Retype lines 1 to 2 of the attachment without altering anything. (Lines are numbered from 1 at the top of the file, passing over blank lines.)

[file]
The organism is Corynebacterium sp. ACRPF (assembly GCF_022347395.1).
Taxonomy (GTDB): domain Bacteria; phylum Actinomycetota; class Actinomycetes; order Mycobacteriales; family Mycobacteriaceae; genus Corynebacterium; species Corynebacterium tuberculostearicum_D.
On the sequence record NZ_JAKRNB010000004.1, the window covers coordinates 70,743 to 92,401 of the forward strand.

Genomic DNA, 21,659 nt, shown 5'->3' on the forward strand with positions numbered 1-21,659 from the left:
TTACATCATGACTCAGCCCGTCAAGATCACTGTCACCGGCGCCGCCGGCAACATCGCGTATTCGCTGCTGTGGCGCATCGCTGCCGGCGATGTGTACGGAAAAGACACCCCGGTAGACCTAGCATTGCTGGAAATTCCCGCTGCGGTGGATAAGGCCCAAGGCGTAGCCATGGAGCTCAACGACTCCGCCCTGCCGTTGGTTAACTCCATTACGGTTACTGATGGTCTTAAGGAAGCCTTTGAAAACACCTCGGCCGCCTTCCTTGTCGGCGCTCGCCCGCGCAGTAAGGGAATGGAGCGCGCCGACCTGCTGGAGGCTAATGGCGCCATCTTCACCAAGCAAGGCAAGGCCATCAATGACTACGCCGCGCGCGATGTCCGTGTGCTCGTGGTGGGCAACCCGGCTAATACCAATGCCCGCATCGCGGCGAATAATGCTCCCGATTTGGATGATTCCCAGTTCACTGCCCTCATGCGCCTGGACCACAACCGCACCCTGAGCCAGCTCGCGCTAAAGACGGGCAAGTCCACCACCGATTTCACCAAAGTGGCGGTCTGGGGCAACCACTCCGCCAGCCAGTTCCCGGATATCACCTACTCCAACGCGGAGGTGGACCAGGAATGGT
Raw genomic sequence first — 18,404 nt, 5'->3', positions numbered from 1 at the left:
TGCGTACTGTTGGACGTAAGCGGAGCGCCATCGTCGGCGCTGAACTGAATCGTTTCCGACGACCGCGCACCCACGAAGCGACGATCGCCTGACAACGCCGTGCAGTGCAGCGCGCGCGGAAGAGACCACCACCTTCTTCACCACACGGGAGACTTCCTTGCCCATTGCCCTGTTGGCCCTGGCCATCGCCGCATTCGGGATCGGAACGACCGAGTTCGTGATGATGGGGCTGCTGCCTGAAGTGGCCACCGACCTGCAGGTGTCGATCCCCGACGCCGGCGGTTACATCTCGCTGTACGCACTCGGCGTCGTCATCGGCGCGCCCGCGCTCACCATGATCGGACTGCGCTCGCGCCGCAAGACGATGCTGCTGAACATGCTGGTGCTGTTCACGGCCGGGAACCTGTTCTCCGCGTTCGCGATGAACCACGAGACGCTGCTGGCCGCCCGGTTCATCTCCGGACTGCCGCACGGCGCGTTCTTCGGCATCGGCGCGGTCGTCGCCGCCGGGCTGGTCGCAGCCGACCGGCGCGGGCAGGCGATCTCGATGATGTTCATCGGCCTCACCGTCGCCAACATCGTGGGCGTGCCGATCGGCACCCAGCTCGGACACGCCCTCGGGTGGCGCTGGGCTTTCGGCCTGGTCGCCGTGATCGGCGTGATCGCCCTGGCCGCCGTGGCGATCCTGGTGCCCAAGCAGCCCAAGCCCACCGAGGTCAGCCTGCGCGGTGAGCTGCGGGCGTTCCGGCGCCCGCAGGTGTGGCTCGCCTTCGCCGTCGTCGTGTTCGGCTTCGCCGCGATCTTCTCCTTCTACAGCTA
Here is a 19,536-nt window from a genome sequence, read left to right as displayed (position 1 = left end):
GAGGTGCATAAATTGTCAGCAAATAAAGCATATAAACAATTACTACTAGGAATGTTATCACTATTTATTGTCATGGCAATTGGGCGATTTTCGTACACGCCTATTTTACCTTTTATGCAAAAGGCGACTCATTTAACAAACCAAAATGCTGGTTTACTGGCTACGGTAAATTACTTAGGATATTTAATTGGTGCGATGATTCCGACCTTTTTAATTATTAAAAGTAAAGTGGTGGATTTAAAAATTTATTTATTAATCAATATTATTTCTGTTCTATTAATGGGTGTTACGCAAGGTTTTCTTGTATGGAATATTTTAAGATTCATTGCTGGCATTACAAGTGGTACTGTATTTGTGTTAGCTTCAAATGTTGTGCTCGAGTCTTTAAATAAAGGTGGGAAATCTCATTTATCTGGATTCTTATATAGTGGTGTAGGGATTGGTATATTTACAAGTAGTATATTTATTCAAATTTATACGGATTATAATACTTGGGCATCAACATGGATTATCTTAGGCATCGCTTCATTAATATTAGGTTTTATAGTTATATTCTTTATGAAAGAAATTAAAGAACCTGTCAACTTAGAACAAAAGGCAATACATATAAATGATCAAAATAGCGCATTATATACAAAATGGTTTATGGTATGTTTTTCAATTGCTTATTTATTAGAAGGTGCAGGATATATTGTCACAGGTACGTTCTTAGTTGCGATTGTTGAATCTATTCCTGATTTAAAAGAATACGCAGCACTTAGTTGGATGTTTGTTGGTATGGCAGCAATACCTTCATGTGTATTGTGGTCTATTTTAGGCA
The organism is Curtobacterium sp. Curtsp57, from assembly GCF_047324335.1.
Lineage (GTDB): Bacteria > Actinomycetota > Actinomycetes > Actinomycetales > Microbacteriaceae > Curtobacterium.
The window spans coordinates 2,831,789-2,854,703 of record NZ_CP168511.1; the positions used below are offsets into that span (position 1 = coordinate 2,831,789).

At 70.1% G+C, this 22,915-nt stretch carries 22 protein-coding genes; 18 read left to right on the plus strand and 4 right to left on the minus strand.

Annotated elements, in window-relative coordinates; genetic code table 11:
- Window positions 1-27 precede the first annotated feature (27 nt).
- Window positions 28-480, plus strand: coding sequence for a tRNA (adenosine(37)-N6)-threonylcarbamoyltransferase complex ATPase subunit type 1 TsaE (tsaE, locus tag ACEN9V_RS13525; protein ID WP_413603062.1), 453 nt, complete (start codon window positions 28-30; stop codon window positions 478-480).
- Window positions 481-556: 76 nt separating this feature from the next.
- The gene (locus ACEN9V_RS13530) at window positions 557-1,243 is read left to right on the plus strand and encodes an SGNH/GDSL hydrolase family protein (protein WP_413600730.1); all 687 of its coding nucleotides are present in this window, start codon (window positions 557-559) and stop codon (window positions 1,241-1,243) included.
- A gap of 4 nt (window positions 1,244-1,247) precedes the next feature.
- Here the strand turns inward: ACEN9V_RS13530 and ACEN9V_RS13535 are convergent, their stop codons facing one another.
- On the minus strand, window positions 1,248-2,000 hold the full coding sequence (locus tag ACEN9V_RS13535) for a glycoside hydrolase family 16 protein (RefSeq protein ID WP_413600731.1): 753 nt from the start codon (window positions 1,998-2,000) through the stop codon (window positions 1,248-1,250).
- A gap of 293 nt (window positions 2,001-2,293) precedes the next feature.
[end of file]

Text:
The organism is Corynebacterium sp. ACRPF (assembly GCF_022347395.1).
Taxonomy (GTDB): domain Bacteria; phylum Actinomycetota; class Actinomycetes; order Mycobacteriales; family Mycobacteriaceae; genus Corynebacterium; species Corynebacterium tuberculostearicum_D.